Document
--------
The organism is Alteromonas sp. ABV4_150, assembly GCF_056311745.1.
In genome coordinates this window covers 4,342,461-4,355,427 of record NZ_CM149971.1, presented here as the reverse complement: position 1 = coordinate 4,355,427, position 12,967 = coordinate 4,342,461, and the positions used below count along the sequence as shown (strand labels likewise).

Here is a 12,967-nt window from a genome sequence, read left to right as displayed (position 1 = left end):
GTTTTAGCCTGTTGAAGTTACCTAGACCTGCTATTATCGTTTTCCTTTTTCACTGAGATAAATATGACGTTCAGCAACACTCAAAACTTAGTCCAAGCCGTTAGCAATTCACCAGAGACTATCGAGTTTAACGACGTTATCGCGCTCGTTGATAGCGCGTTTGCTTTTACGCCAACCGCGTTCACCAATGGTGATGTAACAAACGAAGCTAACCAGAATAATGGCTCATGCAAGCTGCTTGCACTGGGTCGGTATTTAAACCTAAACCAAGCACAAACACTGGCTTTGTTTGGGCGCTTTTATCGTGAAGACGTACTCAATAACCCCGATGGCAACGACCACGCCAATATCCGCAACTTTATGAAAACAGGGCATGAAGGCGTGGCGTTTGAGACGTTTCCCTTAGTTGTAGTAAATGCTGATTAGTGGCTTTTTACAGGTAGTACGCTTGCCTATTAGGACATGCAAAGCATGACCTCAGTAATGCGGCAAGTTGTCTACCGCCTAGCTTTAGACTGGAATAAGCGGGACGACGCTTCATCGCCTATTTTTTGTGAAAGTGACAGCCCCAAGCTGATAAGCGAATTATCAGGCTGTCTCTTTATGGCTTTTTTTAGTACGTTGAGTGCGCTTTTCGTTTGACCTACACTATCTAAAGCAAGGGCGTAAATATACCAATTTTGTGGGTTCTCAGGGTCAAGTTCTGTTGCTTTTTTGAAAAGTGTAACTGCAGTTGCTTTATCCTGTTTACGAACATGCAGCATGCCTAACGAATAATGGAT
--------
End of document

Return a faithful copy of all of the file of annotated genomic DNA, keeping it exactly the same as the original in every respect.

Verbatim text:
The organism is Alteromonas sp. ABV4_150, assembly GCF_056311745.1.
In genome coordinates this window covers 4,342,461-4,355,427 of record NZ_CM149971.1, presented here as the reverse complement: position 1 = coordinate 4,355,427, position 12,967 = coordinate 4,342,461, and the positions used below count along the sequence as shown (strand labels likewise).

Here is a 12,967-nt window from a genome sequence, read left to right as displayed (position 1 = left end):
GTTTTAGCCTGTTGAAGTTACCTAGACCTGCTATTATCGTTTTCCTTTTTCACTGAGATAAATATGACGTTCAGCAACACTCAAAACTTAGTCCAAGCCGTTAGCAATTCACCAGAGACTATCGAGTTTAACGACGTTATCGCGCTCGTTGATAGCGCGTTTGCTTTTACGCCAACCGCGTTCACCAATGGTGATGTAACAAACGAAGCTAACCAGAATAATGGCTCATGCAAGCTGCTTGCACTGGGTCGGTATTTAAACCTAAACCAAGCACAAACACTGGCTTTGTTTGGGCGCTTTTATCGTGAAGACGTACTCAATAACCCCGATGGCAACGACCACGCCAATATCCGCAACTTTATGAAAACAGGGCATGAAGGCGTGGCGTTTGAGACGTTTCCCTTAGTTGTAGTAAATGCTGATTAGTGGCTTTTTACAGGTAGTACGCTTGCCTATTAGGACATGCAAAGCATGACCTCAGTAATGCGGCAAGTTGTCTACCGCCTAGCTTTAGACTGGAATAAGCGGGACGACGCTTCATCGCCTATTTTTTGTGAAAGTGACAGCCCCAAGCTGATAAGCGAATTATCAGGCTGTCTCTTTATGGCTTTTTTTAGTACGTTGAGTGCGCTTTTCGTTTGACCTACACTATCTAAAGCAAGGGCGTAAATATACCAATTTTGTGGGTTCTCAGGGTCAAGTTCTGTTGCTTTTTTGAAAAGTGTAACTGCAGTTGCTTTATCCTGTTTACGAACATGCAGCATGCCTAACGAATAATGGAT